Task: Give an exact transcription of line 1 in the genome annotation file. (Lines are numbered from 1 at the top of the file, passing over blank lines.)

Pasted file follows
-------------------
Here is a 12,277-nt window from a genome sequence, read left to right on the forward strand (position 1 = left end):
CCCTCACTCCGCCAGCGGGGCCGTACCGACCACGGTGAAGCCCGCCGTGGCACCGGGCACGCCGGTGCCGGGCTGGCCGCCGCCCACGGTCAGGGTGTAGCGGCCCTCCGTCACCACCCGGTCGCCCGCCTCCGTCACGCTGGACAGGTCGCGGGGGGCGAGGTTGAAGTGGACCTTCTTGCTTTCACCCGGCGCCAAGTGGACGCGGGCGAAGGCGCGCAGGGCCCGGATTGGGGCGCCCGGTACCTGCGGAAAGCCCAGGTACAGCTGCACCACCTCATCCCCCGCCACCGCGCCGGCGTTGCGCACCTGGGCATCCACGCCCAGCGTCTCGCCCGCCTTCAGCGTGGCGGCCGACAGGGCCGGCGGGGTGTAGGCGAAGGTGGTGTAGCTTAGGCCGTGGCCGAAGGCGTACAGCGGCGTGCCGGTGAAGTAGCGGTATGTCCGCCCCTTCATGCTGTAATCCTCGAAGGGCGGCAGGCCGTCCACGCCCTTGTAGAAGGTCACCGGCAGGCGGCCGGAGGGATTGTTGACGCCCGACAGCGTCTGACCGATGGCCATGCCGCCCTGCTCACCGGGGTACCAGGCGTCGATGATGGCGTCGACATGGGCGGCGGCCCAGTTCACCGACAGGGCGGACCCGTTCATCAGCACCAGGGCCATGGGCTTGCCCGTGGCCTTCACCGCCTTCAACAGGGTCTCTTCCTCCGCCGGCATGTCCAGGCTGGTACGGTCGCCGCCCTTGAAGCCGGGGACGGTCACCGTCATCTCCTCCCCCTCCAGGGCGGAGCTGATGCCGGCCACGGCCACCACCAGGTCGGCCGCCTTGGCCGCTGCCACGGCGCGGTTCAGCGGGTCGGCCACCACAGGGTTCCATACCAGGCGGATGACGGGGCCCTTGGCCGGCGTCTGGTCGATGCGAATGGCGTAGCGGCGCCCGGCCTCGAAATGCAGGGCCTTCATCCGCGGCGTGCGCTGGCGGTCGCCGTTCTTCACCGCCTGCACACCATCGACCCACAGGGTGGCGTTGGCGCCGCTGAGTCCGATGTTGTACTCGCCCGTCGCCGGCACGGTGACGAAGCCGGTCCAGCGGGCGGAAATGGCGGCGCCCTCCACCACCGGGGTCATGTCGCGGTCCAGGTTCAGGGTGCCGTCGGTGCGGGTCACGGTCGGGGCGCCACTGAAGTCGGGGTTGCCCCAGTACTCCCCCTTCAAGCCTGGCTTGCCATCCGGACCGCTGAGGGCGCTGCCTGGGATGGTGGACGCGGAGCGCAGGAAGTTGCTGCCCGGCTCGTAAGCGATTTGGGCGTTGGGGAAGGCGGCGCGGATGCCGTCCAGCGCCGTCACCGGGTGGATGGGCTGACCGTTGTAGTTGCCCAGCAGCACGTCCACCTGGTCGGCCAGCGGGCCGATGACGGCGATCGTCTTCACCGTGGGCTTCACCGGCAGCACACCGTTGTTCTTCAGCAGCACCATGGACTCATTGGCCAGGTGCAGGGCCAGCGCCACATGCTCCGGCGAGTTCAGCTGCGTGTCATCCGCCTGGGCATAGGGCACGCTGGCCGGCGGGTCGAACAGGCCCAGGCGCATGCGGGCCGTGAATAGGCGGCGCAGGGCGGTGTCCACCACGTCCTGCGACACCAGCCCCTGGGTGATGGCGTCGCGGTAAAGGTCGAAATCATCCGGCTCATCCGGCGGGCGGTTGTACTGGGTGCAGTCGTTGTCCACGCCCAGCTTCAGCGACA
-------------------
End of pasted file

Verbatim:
Here is a 12,277-nt window from a genome sequence, read left to right on the forward strand (position 1 = left end):